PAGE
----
Great British Bake Off: Here’s how Edinburgh student Peter got on this week

Edinburgh’s own Peter Sawkins walked off with the 'Star Baker' accolade in episode one of Great British Bake Off 2020 – but how would the youngest contestant in this year's show do in episode two?

By Gary Flockhart
Tuesday, 29th September 2020, 9:39 pm
Updated Tuesday, 29th September 2020, 9:57 pm

After last week's elimination, the remaining 11 bakers were set several challenges this week which were based entirely around biscuits.

“Biscuits are quite tricky, so I think it's going to be a bit of a difficult week,” Peter said at the start of the episode.

“The judges would like you each to make a batch of 36 chocolate florentines,” announced host Matt Lucas, setting down this week's signature challenge.

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Edinburgh student Peter Sawkins is bidding to win this year's Great British Bake Off.

“Interesting fact," quipped Noel Fielding, “florentines were originally called florentines.”

And so it began...

“Your florentines should be uniform in terms of texture and flavour – and the judges will be expecting a perfect snap,” warned Lucas.

Our Peter told the judges he was making sticky toffee florentines, “inspired by what is, in my considered opinion, the best pudding in the world... sticky toffee pudding.”

“Will they be thin and have a snap to them, or will they be sticky and squishy?” asked Prue Leith.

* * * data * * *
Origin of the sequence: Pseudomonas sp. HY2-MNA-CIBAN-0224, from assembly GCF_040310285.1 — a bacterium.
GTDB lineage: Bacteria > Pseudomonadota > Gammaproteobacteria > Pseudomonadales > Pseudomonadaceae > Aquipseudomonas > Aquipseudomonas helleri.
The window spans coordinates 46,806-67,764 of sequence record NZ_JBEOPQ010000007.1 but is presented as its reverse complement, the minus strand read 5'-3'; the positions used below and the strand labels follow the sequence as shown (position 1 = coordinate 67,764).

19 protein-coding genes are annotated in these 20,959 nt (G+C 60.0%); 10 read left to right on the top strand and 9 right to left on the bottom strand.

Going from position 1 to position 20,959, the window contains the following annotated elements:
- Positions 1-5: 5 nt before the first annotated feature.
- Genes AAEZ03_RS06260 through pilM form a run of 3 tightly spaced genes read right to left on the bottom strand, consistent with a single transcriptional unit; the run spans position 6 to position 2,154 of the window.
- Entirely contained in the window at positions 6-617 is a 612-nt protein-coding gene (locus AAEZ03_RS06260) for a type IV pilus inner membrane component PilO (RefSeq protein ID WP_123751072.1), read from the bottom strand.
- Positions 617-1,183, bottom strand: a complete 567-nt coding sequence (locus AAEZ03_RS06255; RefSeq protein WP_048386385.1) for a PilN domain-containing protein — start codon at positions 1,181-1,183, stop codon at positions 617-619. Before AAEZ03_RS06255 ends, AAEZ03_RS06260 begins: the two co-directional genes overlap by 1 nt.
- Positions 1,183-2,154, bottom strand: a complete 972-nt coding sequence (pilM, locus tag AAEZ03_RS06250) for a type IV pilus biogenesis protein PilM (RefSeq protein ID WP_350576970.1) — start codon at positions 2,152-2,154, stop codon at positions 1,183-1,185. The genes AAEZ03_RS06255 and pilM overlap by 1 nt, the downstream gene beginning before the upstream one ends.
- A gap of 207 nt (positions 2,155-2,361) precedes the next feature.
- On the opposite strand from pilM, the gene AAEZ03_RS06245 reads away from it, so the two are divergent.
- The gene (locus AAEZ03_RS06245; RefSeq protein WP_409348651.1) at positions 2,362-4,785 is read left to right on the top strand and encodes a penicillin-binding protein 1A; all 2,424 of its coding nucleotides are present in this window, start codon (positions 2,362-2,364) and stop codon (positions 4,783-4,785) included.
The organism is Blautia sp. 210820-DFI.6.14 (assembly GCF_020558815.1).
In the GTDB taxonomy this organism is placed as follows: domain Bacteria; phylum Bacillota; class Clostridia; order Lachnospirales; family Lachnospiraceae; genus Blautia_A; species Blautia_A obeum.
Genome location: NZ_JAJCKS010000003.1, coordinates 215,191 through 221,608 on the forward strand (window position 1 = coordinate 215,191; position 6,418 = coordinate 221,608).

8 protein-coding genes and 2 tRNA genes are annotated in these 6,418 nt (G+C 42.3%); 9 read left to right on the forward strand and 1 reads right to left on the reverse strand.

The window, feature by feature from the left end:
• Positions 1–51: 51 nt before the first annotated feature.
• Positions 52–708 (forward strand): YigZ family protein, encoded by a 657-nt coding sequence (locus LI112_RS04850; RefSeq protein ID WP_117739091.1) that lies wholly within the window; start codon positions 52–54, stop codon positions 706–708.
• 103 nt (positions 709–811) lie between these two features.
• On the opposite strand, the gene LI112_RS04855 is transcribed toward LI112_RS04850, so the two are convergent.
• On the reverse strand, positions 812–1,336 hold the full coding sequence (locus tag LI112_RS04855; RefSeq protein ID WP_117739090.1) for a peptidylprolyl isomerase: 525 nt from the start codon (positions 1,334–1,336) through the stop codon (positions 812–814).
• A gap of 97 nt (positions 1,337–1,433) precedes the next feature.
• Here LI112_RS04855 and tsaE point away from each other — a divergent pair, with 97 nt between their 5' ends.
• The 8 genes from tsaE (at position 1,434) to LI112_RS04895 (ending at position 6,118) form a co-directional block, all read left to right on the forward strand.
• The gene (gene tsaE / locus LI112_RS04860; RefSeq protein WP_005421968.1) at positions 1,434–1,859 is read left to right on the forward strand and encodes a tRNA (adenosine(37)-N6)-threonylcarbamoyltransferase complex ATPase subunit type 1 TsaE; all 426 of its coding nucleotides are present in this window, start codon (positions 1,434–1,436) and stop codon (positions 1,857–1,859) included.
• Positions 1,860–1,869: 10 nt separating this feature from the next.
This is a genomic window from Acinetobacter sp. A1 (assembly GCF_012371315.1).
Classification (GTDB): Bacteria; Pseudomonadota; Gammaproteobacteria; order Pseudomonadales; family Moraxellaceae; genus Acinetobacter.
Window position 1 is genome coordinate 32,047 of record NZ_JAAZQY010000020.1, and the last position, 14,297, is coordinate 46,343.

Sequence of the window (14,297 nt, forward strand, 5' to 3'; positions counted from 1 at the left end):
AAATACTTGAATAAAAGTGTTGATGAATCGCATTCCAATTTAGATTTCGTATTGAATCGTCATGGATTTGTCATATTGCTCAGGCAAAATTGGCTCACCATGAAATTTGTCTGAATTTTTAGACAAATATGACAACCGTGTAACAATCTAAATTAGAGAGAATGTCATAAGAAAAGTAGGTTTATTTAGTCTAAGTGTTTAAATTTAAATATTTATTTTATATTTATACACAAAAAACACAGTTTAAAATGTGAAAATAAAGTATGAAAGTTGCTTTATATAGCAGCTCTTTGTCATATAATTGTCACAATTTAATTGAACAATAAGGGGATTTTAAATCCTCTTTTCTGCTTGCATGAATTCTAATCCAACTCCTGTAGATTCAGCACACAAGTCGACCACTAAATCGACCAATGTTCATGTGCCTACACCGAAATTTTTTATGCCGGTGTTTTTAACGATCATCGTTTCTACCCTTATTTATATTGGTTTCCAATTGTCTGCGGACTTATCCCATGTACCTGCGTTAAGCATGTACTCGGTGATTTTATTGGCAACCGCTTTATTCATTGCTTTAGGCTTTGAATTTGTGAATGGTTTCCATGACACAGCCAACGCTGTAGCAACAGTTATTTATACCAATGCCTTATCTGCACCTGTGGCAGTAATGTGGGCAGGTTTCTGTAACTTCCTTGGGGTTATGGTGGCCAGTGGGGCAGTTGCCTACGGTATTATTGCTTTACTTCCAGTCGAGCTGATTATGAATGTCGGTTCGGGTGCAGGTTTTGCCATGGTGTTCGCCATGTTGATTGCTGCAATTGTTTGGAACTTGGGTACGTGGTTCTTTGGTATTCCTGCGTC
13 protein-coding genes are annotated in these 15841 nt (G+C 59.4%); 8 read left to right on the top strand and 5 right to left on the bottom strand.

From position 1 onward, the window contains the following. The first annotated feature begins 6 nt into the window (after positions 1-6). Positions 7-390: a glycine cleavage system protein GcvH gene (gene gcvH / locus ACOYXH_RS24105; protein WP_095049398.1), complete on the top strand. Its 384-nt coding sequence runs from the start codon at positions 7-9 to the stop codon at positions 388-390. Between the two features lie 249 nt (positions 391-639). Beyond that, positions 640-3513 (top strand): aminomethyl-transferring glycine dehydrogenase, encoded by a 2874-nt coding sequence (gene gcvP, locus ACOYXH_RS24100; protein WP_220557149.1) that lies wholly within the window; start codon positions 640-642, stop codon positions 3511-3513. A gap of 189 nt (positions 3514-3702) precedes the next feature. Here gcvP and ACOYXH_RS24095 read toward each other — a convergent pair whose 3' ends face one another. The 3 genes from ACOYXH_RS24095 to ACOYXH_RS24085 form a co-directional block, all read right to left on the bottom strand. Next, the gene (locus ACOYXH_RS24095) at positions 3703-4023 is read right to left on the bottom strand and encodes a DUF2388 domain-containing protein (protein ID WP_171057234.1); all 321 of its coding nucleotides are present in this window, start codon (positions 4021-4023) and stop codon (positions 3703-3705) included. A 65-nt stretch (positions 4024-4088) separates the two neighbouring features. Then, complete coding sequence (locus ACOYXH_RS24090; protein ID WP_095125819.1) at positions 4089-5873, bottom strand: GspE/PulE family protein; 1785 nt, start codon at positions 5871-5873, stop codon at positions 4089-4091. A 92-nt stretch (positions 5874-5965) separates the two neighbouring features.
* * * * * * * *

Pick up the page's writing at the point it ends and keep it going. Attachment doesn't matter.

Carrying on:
“Both crunchy and chewy – but I am also hoping you will get a snap from the caramel nut side of the biscuit as well,” replied a confident-looking Peter.

London accountant Hermine looked like a shoo-in early doors for elimination, as while most of the others had their first batch of biscuits baking, she was in a panic still moulding hers.

“I'm running a little bit behind,” she said, stating the obvious.

When Lucas announced to the bakers they had just 15 minutes left, the camera cut to a smiling Peter, who appeared to have everything under control.

Then it was time for Prue and Paul Hollywood to judge the biscuits...

“That smells delicious,” said Noel, catching a whiff of Peter's sticky toffee florentines.

So far so good.

Next it was time for the technical challenge, set by Prue.

“This is a classic, so read your recipe and no going off piste,” she warned.

And so off the bakers popped to make 12 hand-shaped coconut macaroons.

“I've made these with my mum before, but donkeys ago,” said Peter, looking a tad flustered for the first time.

A few minutes later, however, his confidence appeared fully restored.

While most of the other bakers were still concocting their creations, Peter was looking relaxed as he leaned on his work station and watched them work.

Judging time and Paul and Prue blind-tasted the macaroons of all 11 contestants.

“Under-baked,” said Paul of Peter's creations.

Ranking them from worst to best, Peter was judged to be 10th – not good.

Realising he had to pull something special out of the bag, Peter announced his intention to grab the judges attention with a gingerbread haggis filled with Scottish raspberry, oats, cranachan and cream.

“It's Scotland on a plate... Scotland as a plate,” he proclaimed.

Come judgement time and Peter's ‘Burns Biscuit Supper’ went under the microscope.

“Delicious!” said Prue, taking a mouthful. “I think it’s very witty.”

“And actually the biscuit is beautiful,” added Paul. “It’s well baked, it’s tasty… overall I think you’ve done a great job.”

Be that as it may, Peter’s efforts were not enough to earn him the ‘Star Baker’ award for the second week on the bounce.

That accolade went to Dave.

Crucially, though, Peter wasn’t eliminated either, and so lives to bake another day after Mak was sent packing.

Next week, it’s all about bread – here’s hoping Peter’s plans don’t go a rye!

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